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Weather The Storm

August 6, 2014
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A new reality for production ag means big costs

One hour and 10 minutes. That is the time it took 4" of rain to accumulate on Ray Gaesser’s farm one spring day. Staring at the rain gauge and his parked planter, the normally gregarious Gaesser grows solemn. The climate of farming, as he knows it, is changing.

"During the last several years, we’ve seen an increase in rains that exceed 3" per hour or dump 6" to 8" per day," says Gaesser, who farms 6,000 acres of corn and soybeans near Corning, Iowa. Rain delayed planting by three weeks this year. "Weather has caused erosion in our no-till system where we hadn’t had it before," he says. "We seem to be in a cycle of extreme weather."

Nationwide, eight of the top 10 years for extreme one-day precipitation events have occurred since 1990.

Farmers around the U.S. feel the change. Periods of excess precipitation follow seasons of rain scarcity. 

The past several years showcase the types of struggles farmers could face in the future because of climate change. In 2011, a record-breaking $10.8 billion in crop insurance payments went to farmers, many of whom suffered historic flooding. The severe drought of 2012 resulted in indemnities of $17.4 billion, an all-time high. USDA distributed fewer payments in 2013, yet the $12 billion tab is nearly six times higher than what it spent in fiscal year 2000, notes the Congressional Research Service.

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Truth or Myth? As farmers walk the line between cracked earth and muddy fields, two new reports have reignited the climate change discussion. This spring, the 5th International Panel on Climate Change report confirmed the earth continues to warm. The period from 1983 to 2012 was "likely" the warmest 30-year period of the past 1,400 years in the Northern Hemisphere.

Less than six weeks later, the Barack Obama administration released the National Climate Assessment, with recommendations for reducing greenhouse gases that might require the ag industry to make significant capital investments. The document—mandated by Congress and produced by more than 300 experts, states: "Climate change, once considered an issue for a distant future, has moved firmly into the present."

That reality is clear to Gene Takle, who does not easily wake from sleep in the middle of the night—except when it storms. The cracks of thunder and flashes of lightning don’t frighten him; they give him peace. They mean the Midwest’s weather patterns are holding.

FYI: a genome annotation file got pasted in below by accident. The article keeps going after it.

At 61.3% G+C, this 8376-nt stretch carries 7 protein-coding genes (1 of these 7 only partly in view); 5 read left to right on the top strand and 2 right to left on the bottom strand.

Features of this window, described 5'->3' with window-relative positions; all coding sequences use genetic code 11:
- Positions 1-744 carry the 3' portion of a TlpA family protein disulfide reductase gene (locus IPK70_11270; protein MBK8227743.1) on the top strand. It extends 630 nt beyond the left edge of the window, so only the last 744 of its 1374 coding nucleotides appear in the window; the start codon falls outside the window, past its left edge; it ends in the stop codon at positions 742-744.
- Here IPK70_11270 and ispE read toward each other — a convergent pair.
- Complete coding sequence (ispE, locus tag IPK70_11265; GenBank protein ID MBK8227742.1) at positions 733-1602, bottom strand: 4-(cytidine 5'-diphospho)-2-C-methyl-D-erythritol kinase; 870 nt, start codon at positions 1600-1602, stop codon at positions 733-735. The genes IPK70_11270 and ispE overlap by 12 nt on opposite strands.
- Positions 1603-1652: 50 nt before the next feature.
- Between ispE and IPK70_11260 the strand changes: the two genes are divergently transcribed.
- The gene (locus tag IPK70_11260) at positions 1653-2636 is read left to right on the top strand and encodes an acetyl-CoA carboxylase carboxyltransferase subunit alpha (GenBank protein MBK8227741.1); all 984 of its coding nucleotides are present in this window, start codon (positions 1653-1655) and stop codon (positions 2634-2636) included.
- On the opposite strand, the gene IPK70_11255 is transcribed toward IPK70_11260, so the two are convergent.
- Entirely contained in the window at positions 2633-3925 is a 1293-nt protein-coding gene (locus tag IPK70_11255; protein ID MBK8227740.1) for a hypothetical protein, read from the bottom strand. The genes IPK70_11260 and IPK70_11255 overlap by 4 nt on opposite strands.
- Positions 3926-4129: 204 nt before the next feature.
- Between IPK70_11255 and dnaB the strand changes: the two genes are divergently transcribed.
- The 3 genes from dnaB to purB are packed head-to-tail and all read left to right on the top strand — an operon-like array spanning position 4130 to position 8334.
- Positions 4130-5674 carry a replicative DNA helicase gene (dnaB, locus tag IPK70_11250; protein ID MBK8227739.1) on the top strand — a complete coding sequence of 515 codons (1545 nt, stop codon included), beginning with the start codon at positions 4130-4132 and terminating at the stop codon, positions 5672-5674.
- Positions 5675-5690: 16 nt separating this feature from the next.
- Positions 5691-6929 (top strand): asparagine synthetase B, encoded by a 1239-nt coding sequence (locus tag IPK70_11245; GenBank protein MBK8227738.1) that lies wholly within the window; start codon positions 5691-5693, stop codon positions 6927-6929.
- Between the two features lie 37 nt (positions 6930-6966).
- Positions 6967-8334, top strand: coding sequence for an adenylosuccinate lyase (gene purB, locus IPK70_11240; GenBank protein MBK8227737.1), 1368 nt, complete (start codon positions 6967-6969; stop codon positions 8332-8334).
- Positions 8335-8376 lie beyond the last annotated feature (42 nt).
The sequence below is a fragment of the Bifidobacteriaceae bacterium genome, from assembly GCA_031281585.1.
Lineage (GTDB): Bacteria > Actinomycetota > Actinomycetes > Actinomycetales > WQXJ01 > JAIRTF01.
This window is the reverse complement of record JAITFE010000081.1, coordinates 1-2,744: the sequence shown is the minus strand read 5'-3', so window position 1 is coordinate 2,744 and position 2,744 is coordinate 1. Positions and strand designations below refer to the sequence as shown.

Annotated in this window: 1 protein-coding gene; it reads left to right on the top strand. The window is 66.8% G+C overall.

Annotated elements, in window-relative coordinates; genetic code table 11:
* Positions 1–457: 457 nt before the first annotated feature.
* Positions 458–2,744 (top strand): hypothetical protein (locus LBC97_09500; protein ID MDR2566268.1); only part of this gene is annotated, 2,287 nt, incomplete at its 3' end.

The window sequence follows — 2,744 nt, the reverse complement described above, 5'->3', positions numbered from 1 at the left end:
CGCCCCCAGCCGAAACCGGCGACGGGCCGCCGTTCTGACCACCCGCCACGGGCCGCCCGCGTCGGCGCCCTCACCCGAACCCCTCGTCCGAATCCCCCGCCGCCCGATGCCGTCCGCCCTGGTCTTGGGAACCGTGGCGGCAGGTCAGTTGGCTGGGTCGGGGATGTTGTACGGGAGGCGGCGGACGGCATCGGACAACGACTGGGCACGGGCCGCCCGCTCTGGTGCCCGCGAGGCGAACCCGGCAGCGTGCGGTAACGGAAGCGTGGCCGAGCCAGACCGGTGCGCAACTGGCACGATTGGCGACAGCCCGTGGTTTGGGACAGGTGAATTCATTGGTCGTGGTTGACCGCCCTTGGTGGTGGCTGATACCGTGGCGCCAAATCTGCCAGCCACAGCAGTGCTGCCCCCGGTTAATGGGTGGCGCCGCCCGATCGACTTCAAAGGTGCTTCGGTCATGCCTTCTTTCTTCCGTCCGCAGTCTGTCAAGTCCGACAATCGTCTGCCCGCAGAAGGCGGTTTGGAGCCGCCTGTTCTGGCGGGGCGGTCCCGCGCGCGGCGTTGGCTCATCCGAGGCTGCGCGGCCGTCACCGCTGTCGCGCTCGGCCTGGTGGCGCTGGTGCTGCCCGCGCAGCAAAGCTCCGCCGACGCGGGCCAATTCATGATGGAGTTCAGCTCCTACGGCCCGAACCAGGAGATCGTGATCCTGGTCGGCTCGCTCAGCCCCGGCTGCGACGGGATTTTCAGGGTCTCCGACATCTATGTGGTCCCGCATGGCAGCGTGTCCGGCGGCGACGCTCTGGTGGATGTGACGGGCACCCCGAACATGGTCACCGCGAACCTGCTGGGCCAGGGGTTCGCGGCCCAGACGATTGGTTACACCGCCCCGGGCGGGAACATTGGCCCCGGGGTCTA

USDA forecasts much of the nation will warm by between 1.8°F and 3.6°F in the next 40 years, more so in the center of the country.

As global temperatures rise during the next 35 years, those midnight storms will become memories, says Takle, an Iowa State University climatologist with the Regional Climate Modeling Laboratory. Two weeks between rains instead of one will be significant for crops. 

"Global warming is bringing a whole new climate to the farm," says Takle, who helped author the agriculture chapter in the federal climate report. "We are going through a period where there are some favorable changes occurring that have increased production, but this isn’t likely to last." The climate change he describes is more nuanced than the phrase "global warming" suggests: Farms might see colder and wetter weather in some places. 

Scientists agree the climate is shifting, but the debate continues on how much change is due to humans and the production of greenhouse gases (GHG). A United Nations panel projects global surface temperatures likely will exceed 2.7°F above preindustrial levels by century’s end and will range from 0.54°F to 8.64°F above 1986 to 2005 levels, depending on GHG emissions.

Developing regions face trade risks as food production adapts. For example, Sub-Saharan Africa had agricultural exports in 2011 of $34 billion.

View From the Field. Back on the farm, the saying "corn knee-high by the Fourth of July" no longer applies. Crops mature more quickly than ever. From 1981 to 2005, the Midwest saw average corn planting dates advance by 0.40 days per year, according to an Iowa State study. The average soybean planting date advanced by 0.49 days.

Less predictable are what the U.S. Global Change Research Program calls "extreme weather events," which the group has tracked since 1960. Incidences are up for these events, which occur at random intervals and shove yields beneath the trend line.

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